Sharon Lavigne, founder of RISE St. James, named one of Time Magazine’s Most Influential People of 2024, said, “Where I live in St. James Parish is part of the notorious Cancer Alley – an 85-mile stretch in the Gulf South with high pollution and high rates of asthma and cancer. We have a funeral at least every week, sometimes two or three times a week. The cause is pollution from the 12 petrochemical plants and oil refineries within a 10-mile radius of St. James Parish. Citigroup could be part of the solution, but right now they are part of the problem since Citigroup has invested hundreds of millions into Formosa Plastics, which wants to open another plant in our Parish. That would be a death sentence for us.”

Sister Susan Francois, of the Sisters of St Joseph of Peace, said, “I am supporting the hearing to show the true interest of the Sisters of St Joseph of Peace in present and future generations impacted by the oil, gas and coal projects. Pope Francis has set out clearly the Church’s role in addressing projects in communities which result in a decline in their quality of life, the clearing of their land and the robbing of joy and hope for the future. Because of this, today’s hearing is of critical importance. For three years in a row, we have filed shareholder proposals with Citi asking for a report on the effectiveness of their policies to respect Indigenous rights. More than 30% of investors support this request because they know human rights violations are bad for business.”

Russell Armstrong, Senior Director, Campaigns & Advocacy for the Hip Hop Caucus, said, “I am participating in this hearing because financial institutions must prioritize climate justice and racial justice in all of their business decisions today for the possibility of a healthier and safer tomorrow. Repairing our communities will require the financial industry to agree that financing the fossil fuel industry is more than an ineligible use of funds, but is also harmful. Hip Hop Caucus is committed to strengthening the power of frontline communities of color.”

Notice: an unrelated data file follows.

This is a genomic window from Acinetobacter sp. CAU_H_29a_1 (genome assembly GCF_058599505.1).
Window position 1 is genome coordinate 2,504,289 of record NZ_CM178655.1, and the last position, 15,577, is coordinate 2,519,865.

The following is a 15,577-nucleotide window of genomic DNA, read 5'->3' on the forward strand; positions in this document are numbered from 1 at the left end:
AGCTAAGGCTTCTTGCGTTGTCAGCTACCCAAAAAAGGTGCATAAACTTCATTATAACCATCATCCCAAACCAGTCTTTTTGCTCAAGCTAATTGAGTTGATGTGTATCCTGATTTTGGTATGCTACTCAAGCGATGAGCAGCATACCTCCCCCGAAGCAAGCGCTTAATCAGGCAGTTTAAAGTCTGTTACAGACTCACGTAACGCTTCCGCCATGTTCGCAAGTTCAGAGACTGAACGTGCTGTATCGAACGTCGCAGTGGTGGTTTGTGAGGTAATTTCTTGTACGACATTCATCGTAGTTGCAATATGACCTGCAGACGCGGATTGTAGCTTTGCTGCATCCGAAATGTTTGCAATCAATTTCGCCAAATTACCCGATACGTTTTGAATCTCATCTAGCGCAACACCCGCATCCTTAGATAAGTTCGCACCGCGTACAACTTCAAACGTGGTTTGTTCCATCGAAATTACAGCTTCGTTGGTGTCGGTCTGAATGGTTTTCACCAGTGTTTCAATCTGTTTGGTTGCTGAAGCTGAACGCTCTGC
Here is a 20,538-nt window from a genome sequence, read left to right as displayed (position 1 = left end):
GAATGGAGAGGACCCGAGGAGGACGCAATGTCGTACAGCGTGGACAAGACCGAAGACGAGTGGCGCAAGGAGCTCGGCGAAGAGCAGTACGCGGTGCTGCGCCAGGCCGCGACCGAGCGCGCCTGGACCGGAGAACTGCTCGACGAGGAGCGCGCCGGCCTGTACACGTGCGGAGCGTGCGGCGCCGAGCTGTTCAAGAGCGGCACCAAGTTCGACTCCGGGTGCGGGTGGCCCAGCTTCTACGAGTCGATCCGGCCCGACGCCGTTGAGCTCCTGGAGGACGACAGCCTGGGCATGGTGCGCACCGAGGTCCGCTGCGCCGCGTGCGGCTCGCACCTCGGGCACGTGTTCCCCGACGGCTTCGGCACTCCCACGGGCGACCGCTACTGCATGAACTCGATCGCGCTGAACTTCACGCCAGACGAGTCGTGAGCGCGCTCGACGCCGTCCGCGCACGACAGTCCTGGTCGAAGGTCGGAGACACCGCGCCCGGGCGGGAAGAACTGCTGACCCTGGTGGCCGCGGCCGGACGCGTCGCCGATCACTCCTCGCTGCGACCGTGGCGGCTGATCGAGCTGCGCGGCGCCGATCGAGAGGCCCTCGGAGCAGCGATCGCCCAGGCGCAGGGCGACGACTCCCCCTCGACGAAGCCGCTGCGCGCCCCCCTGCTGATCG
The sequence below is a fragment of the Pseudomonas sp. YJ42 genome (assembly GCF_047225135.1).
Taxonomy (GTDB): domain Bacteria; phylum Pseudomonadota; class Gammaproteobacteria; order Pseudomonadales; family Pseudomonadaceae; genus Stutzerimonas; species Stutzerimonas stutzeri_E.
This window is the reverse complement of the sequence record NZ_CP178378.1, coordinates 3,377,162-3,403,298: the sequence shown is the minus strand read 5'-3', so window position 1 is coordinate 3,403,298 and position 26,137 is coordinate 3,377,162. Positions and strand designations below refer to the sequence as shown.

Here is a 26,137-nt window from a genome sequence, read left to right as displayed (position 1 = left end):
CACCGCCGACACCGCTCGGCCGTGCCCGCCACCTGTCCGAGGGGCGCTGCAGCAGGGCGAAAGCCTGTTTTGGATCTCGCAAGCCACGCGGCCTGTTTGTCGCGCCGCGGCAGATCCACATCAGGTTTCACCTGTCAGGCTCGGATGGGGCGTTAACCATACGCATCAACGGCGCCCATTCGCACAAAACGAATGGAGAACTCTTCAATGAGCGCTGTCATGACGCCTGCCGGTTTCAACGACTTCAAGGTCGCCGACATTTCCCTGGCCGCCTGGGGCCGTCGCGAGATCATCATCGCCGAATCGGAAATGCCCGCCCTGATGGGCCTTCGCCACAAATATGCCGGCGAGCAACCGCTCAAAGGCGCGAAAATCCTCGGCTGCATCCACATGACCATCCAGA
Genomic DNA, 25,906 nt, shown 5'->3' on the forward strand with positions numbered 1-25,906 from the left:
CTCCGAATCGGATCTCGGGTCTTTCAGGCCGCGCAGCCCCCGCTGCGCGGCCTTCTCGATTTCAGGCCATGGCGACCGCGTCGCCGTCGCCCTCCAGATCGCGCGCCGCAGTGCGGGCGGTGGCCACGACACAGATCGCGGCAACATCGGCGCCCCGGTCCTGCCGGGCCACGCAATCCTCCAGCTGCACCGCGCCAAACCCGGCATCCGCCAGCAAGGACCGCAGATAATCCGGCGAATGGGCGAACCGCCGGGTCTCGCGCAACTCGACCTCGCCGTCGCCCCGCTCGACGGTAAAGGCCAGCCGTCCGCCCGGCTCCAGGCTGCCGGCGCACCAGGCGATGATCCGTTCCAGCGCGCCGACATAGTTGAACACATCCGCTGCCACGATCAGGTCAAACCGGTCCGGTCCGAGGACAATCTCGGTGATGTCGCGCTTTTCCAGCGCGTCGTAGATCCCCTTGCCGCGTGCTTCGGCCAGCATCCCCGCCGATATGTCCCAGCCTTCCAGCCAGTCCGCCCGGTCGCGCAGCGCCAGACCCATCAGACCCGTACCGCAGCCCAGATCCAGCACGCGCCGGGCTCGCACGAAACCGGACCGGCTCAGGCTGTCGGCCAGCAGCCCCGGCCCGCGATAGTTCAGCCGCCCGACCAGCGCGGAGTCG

Armstrong continued, “In Citi’s Corporate Social Responsibility statements they say they “feel responsible for the community in which it operates” and we couldn’t agree more. That is why we are calling on Citibank to come meet with the frontline communities in the Gulf South and bear witness to how the additional billions in financing for fossil fuels since the 2016 Paris Agreements is not helping “build more sustainable, diverse and equitable communities” that they proudly stay they are “playing a leading role to drive the banking industry into a more sustainable future.

“We charge Citi with environmental racism: the bank’s record of harming communities of color has gone on too long,” Hannah Saggau, Fossil Free Citi Campaign Organizer at Stand.earth said. “We demand that Citi stop financing fossil fuel companies and start investing in frontline communities’ health and a climate-safe future.” 

Gabriel Alexandre, student at Leaders High School in Brooklyn, said, “Every year, during winter break, it seems as if my sister says the same, disappointing words to me: “How come there’s no snow this year? I miss making snow angels and having snowball fights!” And every year, we have to explain the same thing to her: The earth is getting warmer. This is why we’re demanding that Citigroup halt all investments into new oil and gas projects and instead invest money into green energy alternatives.”

Naomi Yoder,  Geographic Information Systems (GIS) Data Manager at the Bullard Center for Environmental and Climate Justice at Texas Southern University, said, “The evidence is clear: fossil fuels extraction and petrochemical production in the United States is an environmental injustice. We have the opportunity to change course, and we the people ask the banks and the corporations and the insurers to join us in enacting anti-racist, anti-oppressive policies, now.”